Urine samples were thawed at room temperature, and then 400 μL urine was mixed with 200 μL phosphate buffer (pH 7.4,0.2 M NaH2PO4/Na2HPO4), with 10% D2O as a field lock and with 0.05% sodium 3-trimethylsilyl-(2,2,3,3-2H4)-1-propionate (TSP) as a chemical shift reference. After centrifugation at 13000 g for 10 min, the supernatants were transferred into 5 mm NMR tubes and measured using a standard one dimensional 1H pulse sequence with water suppression (Noesypresat) on a Bruker DRX400 spectrometer operating at 400.13 MHz 1H resonance frequency and at 298 K.

Data processing

All 1H NMR Spectra were manually corrected for phase and baseline distortions and referenced to the TSP signal at 0 ppm using Top Spin software version 3.0 (Bruker Biospin, Germany). Integration was performed over a 10.00–0.02 ppm region, with a bucket width of 0.02 ppm. Regions corresponding to the spectrum signals of water and of urea (6.20–4.20 ppm) were excluded, and the integration of each region was normalized to the sum of the total spectrum to obtain the urine metabolite data (S1 Table).

Statistical analysis

Principal component analysis (PCA) was conducted on the urine metabolite data for pattern recognition using SIMCA-P+ software version 10.0 (Umetrics, Umea, Sweden). Before PCA, data were subjected to orthogonal signal correction (OSC) and unit variance scaling. Other statistical analyses were performed using IBM SPSS Statistics software version 20.0 (SPSS Inc., Chicago, IL, USA). The durations of the animals in swimming capacity test were expressed as the mean value ± standard deviation (SD) and compared using independent t-tests. The positive rates in histopathological analysis were evaluated by Chi-square (χ2) test. The significance level was set at 0.05.

Results and Discussion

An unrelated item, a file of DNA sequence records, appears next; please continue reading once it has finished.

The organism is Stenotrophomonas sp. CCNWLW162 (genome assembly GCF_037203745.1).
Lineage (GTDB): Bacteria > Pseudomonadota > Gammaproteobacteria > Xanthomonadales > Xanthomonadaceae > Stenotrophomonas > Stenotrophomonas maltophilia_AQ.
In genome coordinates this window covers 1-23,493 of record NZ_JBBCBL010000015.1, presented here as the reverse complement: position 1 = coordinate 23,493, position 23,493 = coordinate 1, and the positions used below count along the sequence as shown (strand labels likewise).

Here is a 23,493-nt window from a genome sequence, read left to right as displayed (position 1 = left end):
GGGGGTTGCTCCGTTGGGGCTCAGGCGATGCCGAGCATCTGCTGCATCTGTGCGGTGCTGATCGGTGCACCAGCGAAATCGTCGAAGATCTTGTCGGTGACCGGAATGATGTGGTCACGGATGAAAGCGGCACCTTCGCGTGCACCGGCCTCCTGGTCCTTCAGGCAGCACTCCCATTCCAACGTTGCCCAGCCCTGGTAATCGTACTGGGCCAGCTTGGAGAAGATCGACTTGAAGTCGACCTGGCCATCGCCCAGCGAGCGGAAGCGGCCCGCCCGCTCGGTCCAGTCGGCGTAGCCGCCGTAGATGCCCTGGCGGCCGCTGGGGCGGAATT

Concentrations of the typical chlorination DBPs

Concentrations of the two typical classes of chlorination DBPs (chloroform and chloramines), which were measured at the 20th minute of the swimming training, were 0.7±0.05 μg/L and 1.05±0.12 mg/L in the water for the EG, and none of these chemicals were detected in the water for the CG. The 20th minute was approximately the middle point of the training session (the duration of each training session was approximately 40 minutes); thus, the concentrations of the DBPs at this point were selected to represent the exposure doses. The exposure doses of these two typical classes of DBPs for the EG rats were significantly higher than those for the CG rats, and this experiment was a typical chronic low-dose exposure experiment.

Behaviors and Appearances

The final body weights of the rats measured before euthanasia were extremely close between the EG and the CG (344.34 ± 34.95 g vs. 337.07 ± 46.00 g, p>0.05). No significant behavior differences were observed between the two groups during the entire experimental period; however, some unusual appearance changes appeared in the EG rats. First, the skin around their eyes became increasingly red with the development of the experiment, and in the ending period of the experiment, bloodstains could be observed in the rims of most rats’ eyes. Second, from the third experimental week on, an increasing number of rats had bloodstains appearing at the tips of their noses; however, approximately two weeks later, this symptom gradually disappeared. Third, their fur became increasingly dry and lackluster, and significant signs of hair loss were observed during the last month.

These results indicated that the fur, respiratory tracts and eyes of the EG rats were severely affected by chlorinated water, although their growth was essentially unaffected. According to our observations, the daily behaviors and sizes of the EG rats were normal, and their final body weights were even slightly heavier than those weights of the control group. Nevertheless, dried and lackluster fur, hair removal, bloody noses and eyes did occur in the EG rats and not to the CG rats. In fact, similar symptoms, red and swollen eyes, dried skin and nasal mucosal congestion, always appear after humans swim in a chlorinated pool; however, the long-term (12 weeks) and high-frequency (5 days a week) of the experimental swimming training caused even worse symptoms in these experimental rats.